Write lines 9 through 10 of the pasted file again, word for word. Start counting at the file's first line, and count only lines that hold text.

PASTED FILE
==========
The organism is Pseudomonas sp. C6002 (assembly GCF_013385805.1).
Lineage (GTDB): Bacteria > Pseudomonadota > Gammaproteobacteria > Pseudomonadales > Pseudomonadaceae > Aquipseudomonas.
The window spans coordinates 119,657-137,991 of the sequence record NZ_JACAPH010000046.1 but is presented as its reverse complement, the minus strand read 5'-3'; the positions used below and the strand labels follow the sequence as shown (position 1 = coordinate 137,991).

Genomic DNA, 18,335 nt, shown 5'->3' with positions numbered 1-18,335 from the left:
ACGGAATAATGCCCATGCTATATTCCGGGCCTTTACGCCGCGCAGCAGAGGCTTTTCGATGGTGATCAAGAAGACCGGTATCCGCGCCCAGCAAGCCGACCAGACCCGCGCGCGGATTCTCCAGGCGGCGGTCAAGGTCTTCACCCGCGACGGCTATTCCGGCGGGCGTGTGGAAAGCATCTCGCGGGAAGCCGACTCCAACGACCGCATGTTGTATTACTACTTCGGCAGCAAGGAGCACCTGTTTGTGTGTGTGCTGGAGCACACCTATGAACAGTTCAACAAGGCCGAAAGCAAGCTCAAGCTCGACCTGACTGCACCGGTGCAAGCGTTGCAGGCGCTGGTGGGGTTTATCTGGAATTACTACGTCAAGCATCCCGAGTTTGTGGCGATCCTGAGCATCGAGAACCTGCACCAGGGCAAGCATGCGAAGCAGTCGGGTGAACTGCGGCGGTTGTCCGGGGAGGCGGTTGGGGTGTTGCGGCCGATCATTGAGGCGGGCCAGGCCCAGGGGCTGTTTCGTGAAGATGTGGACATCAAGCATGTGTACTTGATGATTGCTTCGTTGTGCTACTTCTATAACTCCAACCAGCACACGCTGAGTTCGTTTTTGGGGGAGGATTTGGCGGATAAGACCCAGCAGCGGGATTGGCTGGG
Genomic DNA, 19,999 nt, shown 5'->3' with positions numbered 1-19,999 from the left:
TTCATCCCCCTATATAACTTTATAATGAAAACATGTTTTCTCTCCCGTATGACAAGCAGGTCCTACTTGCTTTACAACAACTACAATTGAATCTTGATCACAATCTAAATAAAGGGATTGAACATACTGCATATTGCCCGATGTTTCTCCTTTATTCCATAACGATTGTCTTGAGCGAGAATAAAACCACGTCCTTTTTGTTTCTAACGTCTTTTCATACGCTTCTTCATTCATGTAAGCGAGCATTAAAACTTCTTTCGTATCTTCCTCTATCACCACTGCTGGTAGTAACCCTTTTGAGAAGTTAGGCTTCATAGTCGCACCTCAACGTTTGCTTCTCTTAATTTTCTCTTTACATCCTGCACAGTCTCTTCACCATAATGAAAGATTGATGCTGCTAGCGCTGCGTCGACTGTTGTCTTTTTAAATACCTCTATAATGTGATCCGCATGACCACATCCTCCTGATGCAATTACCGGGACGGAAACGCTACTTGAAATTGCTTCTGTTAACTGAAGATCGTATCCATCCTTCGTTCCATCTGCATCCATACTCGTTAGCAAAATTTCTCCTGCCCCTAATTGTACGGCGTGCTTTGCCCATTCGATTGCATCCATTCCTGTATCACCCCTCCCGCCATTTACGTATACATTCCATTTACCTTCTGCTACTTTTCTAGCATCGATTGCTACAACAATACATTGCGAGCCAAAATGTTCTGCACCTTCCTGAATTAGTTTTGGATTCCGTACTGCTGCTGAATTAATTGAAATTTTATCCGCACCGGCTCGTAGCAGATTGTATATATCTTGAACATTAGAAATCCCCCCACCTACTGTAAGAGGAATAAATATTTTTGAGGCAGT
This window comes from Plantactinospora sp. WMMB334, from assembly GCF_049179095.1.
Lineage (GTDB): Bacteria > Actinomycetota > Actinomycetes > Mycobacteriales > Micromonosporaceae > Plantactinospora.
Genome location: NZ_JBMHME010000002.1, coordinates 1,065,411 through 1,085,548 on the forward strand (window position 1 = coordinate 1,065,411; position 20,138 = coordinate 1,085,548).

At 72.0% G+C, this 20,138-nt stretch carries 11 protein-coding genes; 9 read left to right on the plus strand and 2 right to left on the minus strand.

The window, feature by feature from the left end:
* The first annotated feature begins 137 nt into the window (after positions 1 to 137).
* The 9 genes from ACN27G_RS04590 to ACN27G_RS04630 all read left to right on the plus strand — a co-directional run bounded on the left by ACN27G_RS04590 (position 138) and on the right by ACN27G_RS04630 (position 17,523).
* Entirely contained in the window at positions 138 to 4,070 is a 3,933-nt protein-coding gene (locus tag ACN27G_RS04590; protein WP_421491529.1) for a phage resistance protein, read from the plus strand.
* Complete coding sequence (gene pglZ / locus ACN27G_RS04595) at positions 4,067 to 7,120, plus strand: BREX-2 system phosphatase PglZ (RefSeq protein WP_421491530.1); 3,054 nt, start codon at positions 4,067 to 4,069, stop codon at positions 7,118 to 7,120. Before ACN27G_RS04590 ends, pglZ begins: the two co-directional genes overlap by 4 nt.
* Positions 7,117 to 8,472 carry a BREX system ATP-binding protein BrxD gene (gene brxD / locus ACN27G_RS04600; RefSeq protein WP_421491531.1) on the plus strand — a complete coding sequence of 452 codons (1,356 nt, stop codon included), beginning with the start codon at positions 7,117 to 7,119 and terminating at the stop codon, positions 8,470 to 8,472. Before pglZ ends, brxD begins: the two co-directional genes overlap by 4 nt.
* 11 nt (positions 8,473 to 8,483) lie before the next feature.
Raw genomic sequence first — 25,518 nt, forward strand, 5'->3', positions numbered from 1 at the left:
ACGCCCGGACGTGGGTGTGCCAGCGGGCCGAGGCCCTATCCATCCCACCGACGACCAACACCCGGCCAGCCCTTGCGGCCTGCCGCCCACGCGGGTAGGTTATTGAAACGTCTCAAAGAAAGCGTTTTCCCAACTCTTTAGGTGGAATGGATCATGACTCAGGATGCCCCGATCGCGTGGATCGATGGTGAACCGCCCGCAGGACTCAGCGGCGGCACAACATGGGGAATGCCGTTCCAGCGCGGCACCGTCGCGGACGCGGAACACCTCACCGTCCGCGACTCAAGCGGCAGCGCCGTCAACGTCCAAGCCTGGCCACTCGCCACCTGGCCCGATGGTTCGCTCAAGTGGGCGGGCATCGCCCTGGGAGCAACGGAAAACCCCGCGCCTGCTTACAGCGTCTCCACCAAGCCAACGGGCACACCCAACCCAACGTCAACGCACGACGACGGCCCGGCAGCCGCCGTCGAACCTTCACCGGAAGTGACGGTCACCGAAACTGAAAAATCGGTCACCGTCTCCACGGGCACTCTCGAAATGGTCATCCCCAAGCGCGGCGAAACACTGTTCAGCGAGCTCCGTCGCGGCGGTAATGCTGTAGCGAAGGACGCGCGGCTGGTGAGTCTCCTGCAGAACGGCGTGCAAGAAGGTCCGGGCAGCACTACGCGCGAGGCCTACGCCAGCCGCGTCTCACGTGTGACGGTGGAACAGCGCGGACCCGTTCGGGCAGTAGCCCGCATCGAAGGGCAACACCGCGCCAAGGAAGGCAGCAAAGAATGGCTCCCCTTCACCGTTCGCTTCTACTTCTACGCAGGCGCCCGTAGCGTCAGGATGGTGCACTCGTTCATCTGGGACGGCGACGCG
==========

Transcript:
Lineage (GTDB): Bacteria > Actinomycetota > Actinomycetes > Mycobacteriales > Micromonosporaceae > Plantactinospora.
Genome location: NZ_JBMHME010000002.1, coordinates 1,065,411 through 1,085,548 on the forward strand (window position 1 = coordinate 1,065,411; position 20,138 = coordinate 1,085,548).